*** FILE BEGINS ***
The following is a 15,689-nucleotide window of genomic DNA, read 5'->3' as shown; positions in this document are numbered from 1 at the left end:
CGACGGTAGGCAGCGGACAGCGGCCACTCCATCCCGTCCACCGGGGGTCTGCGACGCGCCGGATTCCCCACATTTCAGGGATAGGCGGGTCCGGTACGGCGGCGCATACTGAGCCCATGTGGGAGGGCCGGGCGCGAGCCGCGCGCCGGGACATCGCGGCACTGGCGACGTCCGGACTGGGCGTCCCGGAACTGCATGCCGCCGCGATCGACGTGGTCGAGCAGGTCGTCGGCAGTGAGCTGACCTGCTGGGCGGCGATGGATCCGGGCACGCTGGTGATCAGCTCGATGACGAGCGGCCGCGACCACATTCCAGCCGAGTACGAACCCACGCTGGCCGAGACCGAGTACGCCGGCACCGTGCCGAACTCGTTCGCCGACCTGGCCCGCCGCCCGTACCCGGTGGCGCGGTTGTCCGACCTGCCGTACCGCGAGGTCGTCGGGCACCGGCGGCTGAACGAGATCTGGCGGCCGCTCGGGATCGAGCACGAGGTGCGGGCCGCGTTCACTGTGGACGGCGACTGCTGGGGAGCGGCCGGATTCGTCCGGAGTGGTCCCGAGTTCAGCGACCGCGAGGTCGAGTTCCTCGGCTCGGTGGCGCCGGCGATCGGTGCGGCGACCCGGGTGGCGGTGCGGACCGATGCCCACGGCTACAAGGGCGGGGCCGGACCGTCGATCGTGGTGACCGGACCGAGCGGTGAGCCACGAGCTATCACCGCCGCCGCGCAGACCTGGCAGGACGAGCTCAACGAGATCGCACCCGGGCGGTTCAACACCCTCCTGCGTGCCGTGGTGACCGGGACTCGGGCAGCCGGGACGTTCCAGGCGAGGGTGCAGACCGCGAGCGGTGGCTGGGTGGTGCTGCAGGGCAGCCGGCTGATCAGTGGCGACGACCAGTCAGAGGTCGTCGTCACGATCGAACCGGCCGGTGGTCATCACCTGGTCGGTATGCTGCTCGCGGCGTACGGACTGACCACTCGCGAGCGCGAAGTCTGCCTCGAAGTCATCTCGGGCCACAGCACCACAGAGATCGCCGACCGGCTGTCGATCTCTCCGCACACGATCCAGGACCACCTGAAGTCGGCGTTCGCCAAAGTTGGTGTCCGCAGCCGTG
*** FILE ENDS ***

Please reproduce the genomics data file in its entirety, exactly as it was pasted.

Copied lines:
The following is a 15,689-nucleotide window of genomic DNA, read 5'->3' as shown; positions in this document are numbered from 1 at the left end:
CGACGGTAGGCAGCGGACAGCGGCCACTCCATCCCGTCCACCGGGGGTCTGCGACGCGCCGGATTCCCCACATTTCAGGGATAGGCGGGTCCGGTACGGCGGCGCATACTGAGCCCATGTGGGAGGGCCGGGCGCGAGCCGCGCGCCGGGACATCGCGGCACTGGCGACGTCCGGACTGGGCGTCCCGGAACTGCATGCCGCCGCGATCGACGTGGTCGAGCAGGTCGTCGGCAGTGAGCTGACCTGCTGGGCGGCGATGGATCCGGGCACGCTGGTGATCAGCTCGATGACGAGCGGCCGCGACCACATTCCAGCCGAGTACGAACCCACGCTGGCCGAGACCGAGTACGCCGGCACCGTGCCGAACTCGTTCGCCGACCTGGCCCGCCGCCCGTACCCGGTGGCGCGGTTGTCCGACCTGCCGTACCGCGAGGTCGTCGGGCACCGGCGGCTGAACGAGATCTGGCGGCCGCTCGGGATCGAGCACGAGGTGCGGGCCGCGTTCACTGTGGACGGCGACTGCTGGGGAGCGGCCGGATTCGTCCGGAGTGGTCCCGAGTTCAGCGACCGCGAGGTCGAGTTCCTCGGCTCGGTGGCGCCGGCGATCGGTGCGGCGACCCGGGTGGCGGTGCGGACCGATGCCCACGGCTACAAGGGCGGGGCCGGACCGTCGATCGTGGTGACCGGACCGAGCGGTGAGCCACGAGCTATCACCGCCGCCGCGCAGACCTGGCAGGACGAGCTCAACGAGATCGCACCCGGGCGGTTCAACACCCTCCTGCGTGCCGTGGTGACCGGGACTCGGGCAGCCGGGACGTTCCAGGCGAGGGTGCAGACCGCGAGCGGTGGCTGGGTGGTGCTGCAGGGCAGCCGGCTGATCAGTGGCGACGACCAGTCAGAGGTCGTCGTCACGATCGAACCGGCCGGTGGTCATCACCTGGTCGGTATGCTGCTCGCGGCGTACGGACTGACCACTCGCGAGCGCGAAGTCTGCCTCGAAGTCATCTCGGGCCACAGCACCACAGAGATCGCCGACCGGCTGTCGATCTCTCCGCACACGATCCAGGACCACCTGAAGTCGGCGTTCGCCAAAGTTGGTGTCCGCAGCCGTG